Direct coupling to fixed speed motors is common with non-slurry type centrifugal pumps. Duty variations are usually accommodated through changes in impeller diameter.
For slurry pumps, impellers are manufactured in hard metal white irons or metal reinforced elastomers. It is usually not economical or practical to reduce the diameter of standard impellers to meet specific duty requirements. Standard diameter slurry pump impellers are recommended for most abrasive applications.
The optimum pump speed, or speed range, can be achieved by suitable means, (for example, v-belt drive or variable speed drives), to meet the duty requirements. The lowest speed results in the lowest power consumption and the lowest wear rate for any given Muyuan slurry pump applied to a given duty.
Progressive speed changes are beneficial by providing the lowest practical pump speed to handle the required duty at any given time. On some duties, the required pump speed may have to be varied progressively, possibly over a relatively wide range,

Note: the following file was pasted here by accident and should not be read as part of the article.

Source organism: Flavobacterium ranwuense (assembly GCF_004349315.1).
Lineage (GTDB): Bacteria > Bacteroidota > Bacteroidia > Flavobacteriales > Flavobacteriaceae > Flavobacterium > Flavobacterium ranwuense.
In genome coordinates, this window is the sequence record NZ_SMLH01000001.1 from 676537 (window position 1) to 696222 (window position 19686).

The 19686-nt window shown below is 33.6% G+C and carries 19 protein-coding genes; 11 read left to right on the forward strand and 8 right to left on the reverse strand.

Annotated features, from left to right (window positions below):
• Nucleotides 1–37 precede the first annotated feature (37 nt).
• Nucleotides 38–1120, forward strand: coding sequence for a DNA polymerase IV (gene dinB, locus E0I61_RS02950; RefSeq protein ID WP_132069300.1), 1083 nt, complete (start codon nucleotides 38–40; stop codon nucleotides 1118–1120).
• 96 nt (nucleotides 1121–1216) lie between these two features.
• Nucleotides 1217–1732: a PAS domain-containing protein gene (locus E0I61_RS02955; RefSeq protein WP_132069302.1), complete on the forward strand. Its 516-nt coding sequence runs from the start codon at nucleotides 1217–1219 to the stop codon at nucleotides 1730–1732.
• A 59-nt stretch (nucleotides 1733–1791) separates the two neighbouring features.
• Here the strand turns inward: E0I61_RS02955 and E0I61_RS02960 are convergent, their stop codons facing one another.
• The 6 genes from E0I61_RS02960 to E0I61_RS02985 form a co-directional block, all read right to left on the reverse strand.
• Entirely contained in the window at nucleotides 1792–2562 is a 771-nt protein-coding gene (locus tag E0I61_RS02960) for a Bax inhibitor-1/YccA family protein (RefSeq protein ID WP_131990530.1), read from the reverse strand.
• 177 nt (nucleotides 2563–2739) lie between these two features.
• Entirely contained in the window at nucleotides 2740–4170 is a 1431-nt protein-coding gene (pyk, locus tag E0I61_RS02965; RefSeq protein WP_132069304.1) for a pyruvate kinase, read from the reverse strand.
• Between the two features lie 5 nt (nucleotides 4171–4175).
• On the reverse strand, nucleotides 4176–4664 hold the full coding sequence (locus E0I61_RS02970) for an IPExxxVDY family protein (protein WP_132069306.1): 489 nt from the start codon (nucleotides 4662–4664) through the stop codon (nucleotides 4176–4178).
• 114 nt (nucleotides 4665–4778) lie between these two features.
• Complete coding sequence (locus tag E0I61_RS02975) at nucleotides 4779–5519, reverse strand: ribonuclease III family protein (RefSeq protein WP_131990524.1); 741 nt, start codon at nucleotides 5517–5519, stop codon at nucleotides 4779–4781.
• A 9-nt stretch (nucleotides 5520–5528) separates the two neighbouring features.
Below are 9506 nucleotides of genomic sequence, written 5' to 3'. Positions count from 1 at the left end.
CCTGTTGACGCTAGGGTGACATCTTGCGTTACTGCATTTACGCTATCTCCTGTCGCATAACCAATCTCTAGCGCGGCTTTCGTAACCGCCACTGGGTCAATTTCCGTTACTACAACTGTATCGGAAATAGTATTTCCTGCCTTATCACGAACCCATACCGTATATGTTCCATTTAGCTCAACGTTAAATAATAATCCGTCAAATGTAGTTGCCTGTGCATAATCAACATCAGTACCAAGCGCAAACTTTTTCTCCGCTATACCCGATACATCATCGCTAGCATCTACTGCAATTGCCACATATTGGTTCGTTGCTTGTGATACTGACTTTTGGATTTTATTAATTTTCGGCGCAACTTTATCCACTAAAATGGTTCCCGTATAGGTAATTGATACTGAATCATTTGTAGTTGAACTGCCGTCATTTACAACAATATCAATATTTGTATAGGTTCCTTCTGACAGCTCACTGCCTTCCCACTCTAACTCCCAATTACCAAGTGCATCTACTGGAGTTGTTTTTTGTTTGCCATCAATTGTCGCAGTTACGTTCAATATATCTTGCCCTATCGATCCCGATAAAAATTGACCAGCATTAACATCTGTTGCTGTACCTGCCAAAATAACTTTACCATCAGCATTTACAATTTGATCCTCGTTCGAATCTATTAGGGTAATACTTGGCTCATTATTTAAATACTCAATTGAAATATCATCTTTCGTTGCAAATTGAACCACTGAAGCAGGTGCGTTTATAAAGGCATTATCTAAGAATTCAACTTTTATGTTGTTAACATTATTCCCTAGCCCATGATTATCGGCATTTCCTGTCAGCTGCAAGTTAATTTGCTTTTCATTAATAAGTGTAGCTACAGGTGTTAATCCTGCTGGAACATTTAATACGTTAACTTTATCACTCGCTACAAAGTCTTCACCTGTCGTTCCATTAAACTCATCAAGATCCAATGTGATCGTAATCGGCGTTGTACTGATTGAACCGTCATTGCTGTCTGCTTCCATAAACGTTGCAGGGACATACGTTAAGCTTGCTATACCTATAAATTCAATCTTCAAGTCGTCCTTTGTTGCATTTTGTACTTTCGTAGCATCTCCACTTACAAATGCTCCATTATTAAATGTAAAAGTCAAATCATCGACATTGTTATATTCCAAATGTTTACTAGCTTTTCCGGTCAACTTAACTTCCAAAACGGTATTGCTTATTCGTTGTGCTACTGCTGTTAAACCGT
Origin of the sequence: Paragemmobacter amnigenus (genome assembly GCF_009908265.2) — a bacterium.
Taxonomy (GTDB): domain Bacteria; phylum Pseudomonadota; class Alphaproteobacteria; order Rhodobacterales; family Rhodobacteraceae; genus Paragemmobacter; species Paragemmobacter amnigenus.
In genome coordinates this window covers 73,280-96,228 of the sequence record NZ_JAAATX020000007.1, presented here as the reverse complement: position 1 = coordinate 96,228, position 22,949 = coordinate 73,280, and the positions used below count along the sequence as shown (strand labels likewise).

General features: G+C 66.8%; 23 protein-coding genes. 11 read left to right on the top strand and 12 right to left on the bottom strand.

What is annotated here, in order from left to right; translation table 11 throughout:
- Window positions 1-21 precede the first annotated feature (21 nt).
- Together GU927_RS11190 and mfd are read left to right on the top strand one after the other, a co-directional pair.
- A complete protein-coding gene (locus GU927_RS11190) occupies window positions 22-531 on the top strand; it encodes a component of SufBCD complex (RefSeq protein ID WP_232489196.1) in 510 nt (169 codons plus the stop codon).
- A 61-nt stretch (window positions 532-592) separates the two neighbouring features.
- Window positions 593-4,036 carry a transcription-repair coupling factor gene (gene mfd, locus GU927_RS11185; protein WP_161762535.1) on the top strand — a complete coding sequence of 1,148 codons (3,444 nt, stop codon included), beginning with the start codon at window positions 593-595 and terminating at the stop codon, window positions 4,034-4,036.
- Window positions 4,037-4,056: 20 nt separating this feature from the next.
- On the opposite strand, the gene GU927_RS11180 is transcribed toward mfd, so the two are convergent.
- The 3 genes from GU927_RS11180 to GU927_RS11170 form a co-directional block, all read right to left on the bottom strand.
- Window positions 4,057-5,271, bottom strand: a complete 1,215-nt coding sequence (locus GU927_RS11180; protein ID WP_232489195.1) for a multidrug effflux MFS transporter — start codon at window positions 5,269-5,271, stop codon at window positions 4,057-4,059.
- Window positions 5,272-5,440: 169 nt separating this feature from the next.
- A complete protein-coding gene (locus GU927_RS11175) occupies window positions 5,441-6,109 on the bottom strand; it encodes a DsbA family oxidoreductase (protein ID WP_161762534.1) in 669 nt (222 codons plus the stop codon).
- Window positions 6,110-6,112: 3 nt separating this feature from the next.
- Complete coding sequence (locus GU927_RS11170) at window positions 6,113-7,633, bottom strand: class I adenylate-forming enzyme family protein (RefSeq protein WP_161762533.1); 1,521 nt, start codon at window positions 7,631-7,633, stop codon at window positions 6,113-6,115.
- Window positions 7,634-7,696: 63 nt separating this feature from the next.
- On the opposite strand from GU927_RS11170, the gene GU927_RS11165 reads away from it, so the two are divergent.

★due to wear
★in order to maintain the intake static head at a constant value, or
★due to variations in required flow rate, static head, pipeline length exit pressure head or solids concentration,
Typical examples are:
★mill classifier(cyclone) feed in closed-circuit grinding operation, and
★some variable suction dredging duties.
For duties up to approximately 400hp, v-belt from a fixed-speed motor are commonly employed. The pump speed may be changed as required by occasional changes in sheave ratios (for example, a larger diameter motor pulley may be fitted). Where frequent variations are required, this solution is unattractive because the pump must be stopped to change speed and the speed change are stepped.
The most effective means of satisfying these progressively varying requirements is to provide for a efficient variable speed drive for either a mechanical or electronic design.
Where a motor size exceeds the practical limitations for v-belt applications, a direct coupled motor in conjunction with a speed reducing gear box may provide the most practical solutions.
Throttle valves are not recommended for use in slurry systems to control flow rate (by head loss), due to the resultant higher values of head, speed and wear on pumps and valves and due to the increased power required. An additional consideration is the increased risk of pipeline blockages.